What is Fingerprint Technology?

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  • Written By: Jessica Reed
  • Edited By: Heather Bailey
  • Last Modified Date: 11 October 2019
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Fingerprint technology uses a person's fingerprints to identify him through fingerprint scanning. This technology is used not only in security systems, but also in the field of forensic science and crime scene investigations. It can even be found on gadgets found in the home, such as certain laptop computers.

Each individual has a different set of fingerprints from every other individual in the world. This is often referred to as a biometric fingerprint. Biometrics is the study of how humans differ from each other based on biological factors, such as how each person's fingerprints form differently. Even identical twins do not share the exact same set of fingerprints. A person's fingerprints are like an identification card.

To use a fingerprint scanner, the person places his hand or finger onto the scanner. The machine then scans the fingertips to generate a picture of the tiny lines and ridges that make up the fingerprint. It puts together a detailed image of this fingerprint and stores it for later use. The fingerprint is connected to the name of the person for future reference.


Optical fingerprint scanners use small points of light, much like a home video camera does, to record the fingerprint. A capacitive scanner uses an electrical current to create the image. Both send out a certain type of signal, light or electrical, which records a tiny part of the fingerprint. After the entire fingerprint is recorded, all the tiny parts are put together to form a whole picture.

In investigating a crime, investigators search for latent fingerprints. Latent fingerprints are any prints left behind that cannot be seen by the naked eye. Typically a fingerprint will not be obvious, but anything the criminal touched with his bare hands will have a fingerprint on it. Investigators use dusting, among other methods, to find and collect fingerprints for later identification. Later on they can compare the fingerprints they collected with the fingerprints of the list of suspects.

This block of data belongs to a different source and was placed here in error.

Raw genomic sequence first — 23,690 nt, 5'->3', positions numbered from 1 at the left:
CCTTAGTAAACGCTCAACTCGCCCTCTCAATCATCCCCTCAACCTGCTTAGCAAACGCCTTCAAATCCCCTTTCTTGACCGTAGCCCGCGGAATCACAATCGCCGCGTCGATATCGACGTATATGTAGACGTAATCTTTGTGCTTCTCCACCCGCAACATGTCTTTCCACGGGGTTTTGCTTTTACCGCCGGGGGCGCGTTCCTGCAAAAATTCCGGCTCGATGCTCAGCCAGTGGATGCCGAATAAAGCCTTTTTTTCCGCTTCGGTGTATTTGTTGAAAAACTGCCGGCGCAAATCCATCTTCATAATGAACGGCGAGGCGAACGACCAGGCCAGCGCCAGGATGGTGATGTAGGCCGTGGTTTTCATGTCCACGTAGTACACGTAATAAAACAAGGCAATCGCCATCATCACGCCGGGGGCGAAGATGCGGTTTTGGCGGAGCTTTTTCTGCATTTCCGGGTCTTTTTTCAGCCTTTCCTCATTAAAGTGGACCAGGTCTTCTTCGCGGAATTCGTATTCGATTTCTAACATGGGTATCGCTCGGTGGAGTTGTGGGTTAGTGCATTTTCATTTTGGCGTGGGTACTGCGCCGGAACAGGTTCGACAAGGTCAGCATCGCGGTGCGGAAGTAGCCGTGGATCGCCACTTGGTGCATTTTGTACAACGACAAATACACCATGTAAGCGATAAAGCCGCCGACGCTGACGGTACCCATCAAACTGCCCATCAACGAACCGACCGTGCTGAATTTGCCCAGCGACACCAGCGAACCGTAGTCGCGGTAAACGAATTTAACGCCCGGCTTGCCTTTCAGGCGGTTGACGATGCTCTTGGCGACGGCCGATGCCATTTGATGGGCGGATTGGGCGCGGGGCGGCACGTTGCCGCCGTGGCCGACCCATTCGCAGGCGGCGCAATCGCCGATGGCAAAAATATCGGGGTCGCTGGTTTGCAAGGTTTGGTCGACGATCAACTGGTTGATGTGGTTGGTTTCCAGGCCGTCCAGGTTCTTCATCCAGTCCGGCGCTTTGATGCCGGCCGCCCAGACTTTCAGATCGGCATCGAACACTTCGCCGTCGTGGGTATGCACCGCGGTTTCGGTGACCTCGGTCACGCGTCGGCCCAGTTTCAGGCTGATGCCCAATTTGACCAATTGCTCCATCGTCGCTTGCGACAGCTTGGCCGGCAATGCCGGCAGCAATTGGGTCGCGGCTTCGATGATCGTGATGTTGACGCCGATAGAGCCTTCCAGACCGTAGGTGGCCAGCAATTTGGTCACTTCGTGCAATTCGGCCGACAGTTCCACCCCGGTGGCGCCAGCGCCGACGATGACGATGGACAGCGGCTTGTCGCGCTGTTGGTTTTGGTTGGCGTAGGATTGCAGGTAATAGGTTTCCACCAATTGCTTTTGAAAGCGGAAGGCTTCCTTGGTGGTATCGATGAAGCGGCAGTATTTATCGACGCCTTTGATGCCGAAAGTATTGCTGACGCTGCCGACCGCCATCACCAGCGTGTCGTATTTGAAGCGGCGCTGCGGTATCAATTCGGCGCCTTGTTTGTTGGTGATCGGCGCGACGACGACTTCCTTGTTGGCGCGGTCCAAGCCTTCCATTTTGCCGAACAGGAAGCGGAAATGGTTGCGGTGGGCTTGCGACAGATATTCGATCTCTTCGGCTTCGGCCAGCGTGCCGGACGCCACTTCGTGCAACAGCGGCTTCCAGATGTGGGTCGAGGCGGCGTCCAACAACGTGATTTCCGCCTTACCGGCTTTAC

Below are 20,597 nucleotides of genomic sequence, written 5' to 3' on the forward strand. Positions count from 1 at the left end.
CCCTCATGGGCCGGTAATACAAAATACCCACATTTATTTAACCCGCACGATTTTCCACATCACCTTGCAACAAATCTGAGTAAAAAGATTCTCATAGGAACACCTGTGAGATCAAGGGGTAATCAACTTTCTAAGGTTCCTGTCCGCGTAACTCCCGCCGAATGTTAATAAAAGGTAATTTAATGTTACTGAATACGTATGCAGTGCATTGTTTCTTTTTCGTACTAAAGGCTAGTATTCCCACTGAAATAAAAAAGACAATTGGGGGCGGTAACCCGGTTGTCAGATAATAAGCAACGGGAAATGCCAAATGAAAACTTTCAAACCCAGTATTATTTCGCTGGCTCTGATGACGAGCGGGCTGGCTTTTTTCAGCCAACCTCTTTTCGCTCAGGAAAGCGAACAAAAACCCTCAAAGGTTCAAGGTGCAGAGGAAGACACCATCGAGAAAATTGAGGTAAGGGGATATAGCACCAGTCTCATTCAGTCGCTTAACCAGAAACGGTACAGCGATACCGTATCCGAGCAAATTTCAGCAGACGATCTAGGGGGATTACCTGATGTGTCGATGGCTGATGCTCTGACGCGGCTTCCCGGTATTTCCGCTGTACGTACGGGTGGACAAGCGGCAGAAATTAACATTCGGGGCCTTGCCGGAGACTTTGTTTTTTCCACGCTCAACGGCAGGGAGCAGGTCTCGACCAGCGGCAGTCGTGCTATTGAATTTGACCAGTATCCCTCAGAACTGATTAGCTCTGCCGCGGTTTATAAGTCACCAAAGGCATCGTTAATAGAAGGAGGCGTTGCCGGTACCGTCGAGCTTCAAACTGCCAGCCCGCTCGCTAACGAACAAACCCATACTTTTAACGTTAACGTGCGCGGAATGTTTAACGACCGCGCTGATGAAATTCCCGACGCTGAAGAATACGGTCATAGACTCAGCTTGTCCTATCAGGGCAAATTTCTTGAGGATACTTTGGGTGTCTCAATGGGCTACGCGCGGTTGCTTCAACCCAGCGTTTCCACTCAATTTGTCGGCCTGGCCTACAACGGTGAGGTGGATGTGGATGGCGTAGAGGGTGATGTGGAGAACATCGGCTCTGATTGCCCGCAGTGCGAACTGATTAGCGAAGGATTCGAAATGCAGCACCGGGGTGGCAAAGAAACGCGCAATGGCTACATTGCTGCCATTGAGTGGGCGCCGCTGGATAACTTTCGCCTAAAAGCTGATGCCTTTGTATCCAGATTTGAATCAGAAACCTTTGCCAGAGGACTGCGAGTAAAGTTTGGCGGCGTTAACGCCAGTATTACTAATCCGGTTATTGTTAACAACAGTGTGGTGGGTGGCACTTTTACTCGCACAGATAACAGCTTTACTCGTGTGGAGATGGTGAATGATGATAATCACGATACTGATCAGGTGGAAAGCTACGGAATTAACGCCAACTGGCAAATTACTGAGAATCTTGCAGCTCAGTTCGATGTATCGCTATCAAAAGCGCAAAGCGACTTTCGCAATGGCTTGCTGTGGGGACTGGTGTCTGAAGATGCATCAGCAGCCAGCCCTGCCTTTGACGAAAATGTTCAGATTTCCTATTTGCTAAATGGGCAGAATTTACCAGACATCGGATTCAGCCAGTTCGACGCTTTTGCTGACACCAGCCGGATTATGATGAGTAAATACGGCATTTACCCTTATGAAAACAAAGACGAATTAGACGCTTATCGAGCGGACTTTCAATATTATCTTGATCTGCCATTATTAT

Security is another area where fingerprint technology comes into play. Using fingerprint scanners, security systems can allow or deny access to a computer or a door by scanning a person's finger. It compares this scan to the database of authorized fingerprints, and if there is no match then the person does not get access.

The drawback to fingerprint technology is the cost. While smaller systems are dropping in price, the cost of installing a security system for a large company that depends entirely on fingerprint technology would become expensive. Currently certain areas may use the technology while others stick with traditional methods.


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Post 5

I am thankful for fingerprint technology. Because of it, an investigator was able to find the guy who broke into my friend's home and terrorized her for hours.

He had broken in to steal a few things, but he decided to stay awhile and order her around. He thought it was fun to hold her at gunpoint and see how scared she was. She really believed he was going to kill her.

All he left behind were a few fingerprints, but that was enough to convict him. She had never met this man before in her life, so there was no other reason for his prints to be in her house.

Luckily, he had been convicted of theft before, so his fingerprints were already in the database. This made getting a conviction so easy.

Post 4

@OeKc05 – I remember those days, too. I'm really glad that fingerprint technology has advanced so much over the years, because I believe it has led to a lot more criminals being properly identified and put behind bars!

It's cool how they can enter a fingerprint into a computer and have it scan thousands of suspects so quickly for a match. This is so much more efficient than studying a few prints with your own eyes.

Also, it allows a much broader pool of suspects to be examined. Criminals don't usually stay in the same state where they committed a crime, so having a nationwide fingerprint database that can be quickly accessed is essential.

Post 3

My sister works in a government office, and she has high security clearance. To enter certain restricted areas of the building, she has to place her fingertips on a scanner.

She took me to the highest floor that I could legally visit in her building, and she showed me how the fingerprint recognition technology worked. She placed her fingers on some type of computer screen attached to the wall, and like magic, it lit up green and opened the door for her.

Obviously, I couldn't go through the door with her, but I really had just wanted to see the fingerprint scanner in action. It was so much like a show on TV that it didn't seem real.

Post 2

I remember when fingerprints were taken by pressing a person's fingertips in ink and rolling them across paper. Fingerprint technology has come a long way since I was a kid.

When I was in first grade, the local police came to my school to take fingerprints of every child. They would use them as a way of identifying us if we ever came up missing.

It was a scary thought, but I did feel better knowing that my fingerprints were on file. I think that back then, an expert would have to visually compare the inked paper with our actual fingers or prints left behind somewhere, rather than consulting a computer database.

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